Five ways to devastate a defence

Two-man attacking moves can be used to devastating effect to prise open tight defences, writes Tony Rock, a Fulham FC Football in the Community coach.

In the same way that you can improve basic football skills – an individual’s ability to dribble, control and pass the ball – you can also coach attacking interplay, where your players use these basic techniques to combine with each other.

When practising attacking teamwork, however, players should also be made aware of how their MOVEMENT OFF THE BALL can open space for their teammates to exploit. This can be done by coaching simple combinations, which require just two attackers versus two defenders, and begin using the same starting positions (see diagram).

1. The Wall Pass

  • Attacker A1 commits the defender D1 by running at them with the ball.

  • A1 passes the ball to the feet of ‘wall’ player A2, just outside D1’s reach – if the ball is released too early, D1 will have time to adjust their position, too late and D1 will block the pass.
     
  • After playing the pass, A1 accelerates past D1 into space. A2 stands square or slightly in front of D1 – at a distance where they can play the return pass without the ball being intercepted by D1, and so neither defender has time to readjust their position.

  • A2 passes the ball with the first touch into the space behind D1.

Key soccer coaching tip: A2 should move into position as late as possible, ideally dragging his marker (D2) into a position square of D1. This prevents D2 from covering behind D1 when the wall pass, or ‘one-two’, is played.

2. The Decoy Wall Pass A

As the name suggests, the two attacking players set up as if they are going to perform a wall pass, but instead of making the pass, A1 feints to make the pass to unbalance D1, then dribbles past down the touchline.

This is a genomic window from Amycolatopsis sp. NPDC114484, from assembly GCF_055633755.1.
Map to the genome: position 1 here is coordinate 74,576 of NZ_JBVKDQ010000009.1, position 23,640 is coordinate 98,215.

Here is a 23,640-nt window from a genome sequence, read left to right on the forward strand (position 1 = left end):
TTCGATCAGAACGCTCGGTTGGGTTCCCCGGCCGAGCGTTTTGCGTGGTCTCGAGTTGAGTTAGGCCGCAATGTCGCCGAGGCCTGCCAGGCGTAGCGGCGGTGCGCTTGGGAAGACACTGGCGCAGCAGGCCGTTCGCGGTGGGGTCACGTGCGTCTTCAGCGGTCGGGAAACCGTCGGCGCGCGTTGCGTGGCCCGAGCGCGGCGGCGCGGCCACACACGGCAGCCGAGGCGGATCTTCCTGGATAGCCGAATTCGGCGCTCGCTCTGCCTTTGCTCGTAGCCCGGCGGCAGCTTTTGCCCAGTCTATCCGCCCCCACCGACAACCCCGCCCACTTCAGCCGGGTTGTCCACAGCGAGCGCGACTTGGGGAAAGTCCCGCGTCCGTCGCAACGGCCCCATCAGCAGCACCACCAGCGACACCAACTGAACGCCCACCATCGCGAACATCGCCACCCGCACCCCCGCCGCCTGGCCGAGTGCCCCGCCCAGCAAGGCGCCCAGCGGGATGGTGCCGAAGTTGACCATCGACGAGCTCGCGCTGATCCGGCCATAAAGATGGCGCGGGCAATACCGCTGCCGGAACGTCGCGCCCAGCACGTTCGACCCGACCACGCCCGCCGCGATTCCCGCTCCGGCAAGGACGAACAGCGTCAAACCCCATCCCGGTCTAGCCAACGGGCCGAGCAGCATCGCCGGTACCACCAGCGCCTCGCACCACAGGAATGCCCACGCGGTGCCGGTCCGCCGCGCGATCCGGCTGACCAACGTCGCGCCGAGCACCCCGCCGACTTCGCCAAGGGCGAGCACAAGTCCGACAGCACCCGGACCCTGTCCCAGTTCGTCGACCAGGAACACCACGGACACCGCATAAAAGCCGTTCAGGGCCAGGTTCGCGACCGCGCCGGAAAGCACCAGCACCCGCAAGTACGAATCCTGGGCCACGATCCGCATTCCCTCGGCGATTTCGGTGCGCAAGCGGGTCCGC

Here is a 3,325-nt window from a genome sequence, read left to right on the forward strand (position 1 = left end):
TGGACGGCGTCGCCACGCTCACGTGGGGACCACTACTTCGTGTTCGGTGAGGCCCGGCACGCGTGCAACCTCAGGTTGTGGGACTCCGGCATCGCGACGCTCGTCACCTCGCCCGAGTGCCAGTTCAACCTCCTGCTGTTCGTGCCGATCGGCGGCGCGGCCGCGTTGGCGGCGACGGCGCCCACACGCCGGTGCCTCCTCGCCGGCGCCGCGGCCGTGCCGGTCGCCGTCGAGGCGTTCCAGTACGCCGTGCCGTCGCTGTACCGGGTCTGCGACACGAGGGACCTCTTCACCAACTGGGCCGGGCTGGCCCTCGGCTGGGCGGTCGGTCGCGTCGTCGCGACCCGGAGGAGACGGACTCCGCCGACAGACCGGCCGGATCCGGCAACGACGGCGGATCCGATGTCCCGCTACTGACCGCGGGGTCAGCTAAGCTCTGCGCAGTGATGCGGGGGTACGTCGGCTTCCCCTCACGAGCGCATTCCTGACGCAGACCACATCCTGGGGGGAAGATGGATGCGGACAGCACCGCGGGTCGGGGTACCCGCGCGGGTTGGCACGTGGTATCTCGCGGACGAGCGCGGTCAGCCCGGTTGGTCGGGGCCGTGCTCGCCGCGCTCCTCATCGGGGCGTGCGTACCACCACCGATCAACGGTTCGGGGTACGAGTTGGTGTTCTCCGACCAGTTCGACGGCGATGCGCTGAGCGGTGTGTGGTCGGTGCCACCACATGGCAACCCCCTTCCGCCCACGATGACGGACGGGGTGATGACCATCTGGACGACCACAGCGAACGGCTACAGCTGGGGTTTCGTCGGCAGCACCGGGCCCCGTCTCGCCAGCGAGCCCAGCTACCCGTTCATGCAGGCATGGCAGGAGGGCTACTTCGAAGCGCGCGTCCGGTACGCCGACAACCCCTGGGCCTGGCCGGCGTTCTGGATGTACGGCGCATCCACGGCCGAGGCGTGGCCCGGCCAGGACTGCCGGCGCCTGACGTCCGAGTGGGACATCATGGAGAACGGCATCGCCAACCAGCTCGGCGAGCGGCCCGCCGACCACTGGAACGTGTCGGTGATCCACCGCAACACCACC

Key soccer coaching tip: A2’s movement should destroy D2’s ability to cover D1.

3. The Decoy Wall Pass B

In this variation A1 passes to A2 and runs past D1.
A2 feints to make the return pass, then turns inside D2 to shoot.

Key soccer coaching tip: A1’s run should attract D2 to the touchline, giving A2 space to turn inside.

The key to unlocking defences is a diagram showing attacking teamwork in action

4. The Crossover Play

A1 passes to A2
A1 follows the pass
A2 begins to dribble in the opposite direction to the pass, across the face of A1
A2 then has two options: stop the ball for A1 to collect and shoot; use A1 as a decoy by feinting to stop the ball then attacking the space behind D1
Both attackers play with their heads up, watching each other’s movements.

Key soccer coaching tip: The attackers’ movement is intended to bring their markers close together, so opening up space down the sides that can be exploited.

5. The Diagonal Run

A2 makes a diagonal run across D2 and behind D1, dragging D2 with him.
A1 attacks the space vacated by A2 and D2.

Key soccer coaching tip: A2 should move into position as late as possible, ideally dragging his marker (D2) into a position square of D1. This prevents D2 from covering behind D1 when the wall pass, or ‘one-two’, is played.

Soccer coaching tips


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